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Comment: The problem isn't the format of the data... (Score 4, Informative) 23

by GrpA (#48088601) Attached to: Brown Dog: a Search Engine For the Other 99 Percent (of Data)

The problem is that 99%* of data is actually trapped behind paywalls...

Which is more of a problem than the format. If the data was available without the paywall, then the format probably wouldn't matter as much.


*99% is a made-up statistic - just like the original article. I assume it means "lots..."

Comment: Another possible reason... (Score 1) 167

by GrpA (#48017793) Attached to: Why the Z-80's Data Pins Are Scrambled

Anyone who ever designed circuitry regularly enough with the Z-80 ( I would have designed over 40 boards using the z-80 during my career ) always used to think they did it that way so you could put the ROM chip next to the processor, while only using a few through-board connections. A 16k ROM could easily be connected to the Z-80 on a single-sided PCB with just 6 jumpers that fit neatly beneath the Z-80 chip itself.

Maybe that's not the reason it was built that way, but working with other designers at the time, that's what we all though -


Comment: Re:use SMS (Score 1) 113

by GrpA (#47563267) Attached to: Ask Slashdot: Open Hardware/Software-Based Security Token?

Ugh, you people are so stupid... neither of you work in the wireless industry.

1) SMS can be intercepted, hacked, etc : false. White it's certainly possible for someone working at the wireless company to send fake SMS messages directly from the MSC, they can't see them, and if they can't see them, neither can a malicious entity. The only way you see a SMS message in transit is if you are participating in a MITM attack against the device, in which you would be emulating the wireless carrier at the time of the message's transmission.

Ever heard of "Malicious Number Porting"? Who needs to intercept SMS when your telco will do it for you?

SMS provides poor security...


Comment: Nothing to see here, move along. (Score 4, Funny) 112

This is ridiculous. The Australian government has already sent the software to Russia for peer review, and they determined that it worked perfectly during the Crimean referendum.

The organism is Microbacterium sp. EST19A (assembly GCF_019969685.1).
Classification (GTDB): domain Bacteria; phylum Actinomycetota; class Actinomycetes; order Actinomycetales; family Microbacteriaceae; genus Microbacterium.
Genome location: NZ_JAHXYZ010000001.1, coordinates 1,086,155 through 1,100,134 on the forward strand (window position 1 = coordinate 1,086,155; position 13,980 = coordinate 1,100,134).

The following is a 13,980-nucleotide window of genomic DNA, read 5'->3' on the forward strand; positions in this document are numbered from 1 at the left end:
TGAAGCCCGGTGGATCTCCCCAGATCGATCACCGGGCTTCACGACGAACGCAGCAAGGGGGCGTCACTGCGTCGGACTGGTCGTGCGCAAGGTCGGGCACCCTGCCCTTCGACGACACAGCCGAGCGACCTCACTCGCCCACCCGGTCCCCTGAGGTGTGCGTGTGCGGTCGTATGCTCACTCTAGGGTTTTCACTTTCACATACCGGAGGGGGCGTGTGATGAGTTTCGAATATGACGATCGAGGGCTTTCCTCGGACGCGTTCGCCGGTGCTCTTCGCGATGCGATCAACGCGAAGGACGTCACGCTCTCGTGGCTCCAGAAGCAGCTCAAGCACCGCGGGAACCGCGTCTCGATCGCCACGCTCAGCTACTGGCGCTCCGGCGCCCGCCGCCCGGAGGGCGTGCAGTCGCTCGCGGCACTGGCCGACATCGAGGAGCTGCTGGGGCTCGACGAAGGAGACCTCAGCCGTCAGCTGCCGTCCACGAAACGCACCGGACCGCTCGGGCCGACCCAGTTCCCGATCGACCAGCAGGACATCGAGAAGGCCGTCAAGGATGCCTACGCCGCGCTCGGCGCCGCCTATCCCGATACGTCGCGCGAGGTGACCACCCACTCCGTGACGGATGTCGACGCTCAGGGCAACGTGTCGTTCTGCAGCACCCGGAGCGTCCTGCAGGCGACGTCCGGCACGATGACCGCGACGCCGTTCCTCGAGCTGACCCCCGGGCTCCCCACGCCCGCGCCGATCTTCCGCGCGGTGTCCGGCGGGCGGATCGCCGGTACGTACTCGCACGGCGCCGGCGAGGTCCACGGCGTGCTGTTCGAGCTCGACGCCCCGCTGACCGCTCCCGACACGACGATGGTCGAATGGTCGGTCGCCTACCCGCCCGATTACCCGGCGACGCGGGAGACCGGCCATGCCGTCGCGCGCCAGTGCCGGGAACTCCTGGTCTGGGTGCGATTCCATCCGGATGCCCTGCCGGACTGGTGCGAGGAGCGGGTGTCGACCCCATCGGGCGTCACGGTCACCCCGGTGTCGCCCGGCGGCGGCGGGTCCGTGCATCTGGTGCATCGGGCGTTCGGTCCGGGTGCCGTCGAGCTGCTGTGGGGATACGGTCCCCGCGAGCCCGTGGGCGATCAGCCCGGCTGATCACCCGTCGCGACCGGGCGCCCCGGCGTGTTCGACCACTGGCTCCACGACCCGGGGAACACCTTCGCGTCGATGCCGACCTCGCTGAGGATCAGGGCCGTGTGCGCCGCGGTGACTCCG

I see no reason why the code should be further made public.It could only lead to compromise.


Comment: Fraught with danger... (Score 2) 180

by GrpA (#46978485) Attached to: UN to Debate Use of Fully Autonomous Weapons, New Report Released

Taking such action really is a bad idea. An autonomous killing machine could be as complicated as as a military drone with hellfire missiles or as simple as a car loaded with autonomous weapons designed to engage any anything that move, with a GPS pre-determined route and self-driving capability, sitting like a mobile minefield in an abandoned house long after the occupants have left, waiting to be activated.

I think the appropriate course of action would be to feed international condemnation of such tactics until they are treated with ruthlessness by the international community against any involved in use of such weapons, for any infraction. Just like the use of chemical weapons should have been...

Autonomous weapons are far more frightening that WMDs... And nowhere is safe.

Then again, I wrote a book on the creation of a universal standard for determining if an autonomous weapon could be trusted with the decision to kill, so perhaps I am somewhat hypocritical there.


Comment: Just my guess. (Score 1) 533

by GrpA (#46001627) Attached to: Ask Slashdot: What's the Most Often-Run Piece of Code -- Ever?

Based on the number of graphics cards out there, the high repetitive nature of their application and the fact that that's all they do, it's probably something related to them. I thought of supercomputers running very small recursive routines, but they usually have a limited lifetime and older computers aren't fast enough and haven't continued to run in any event.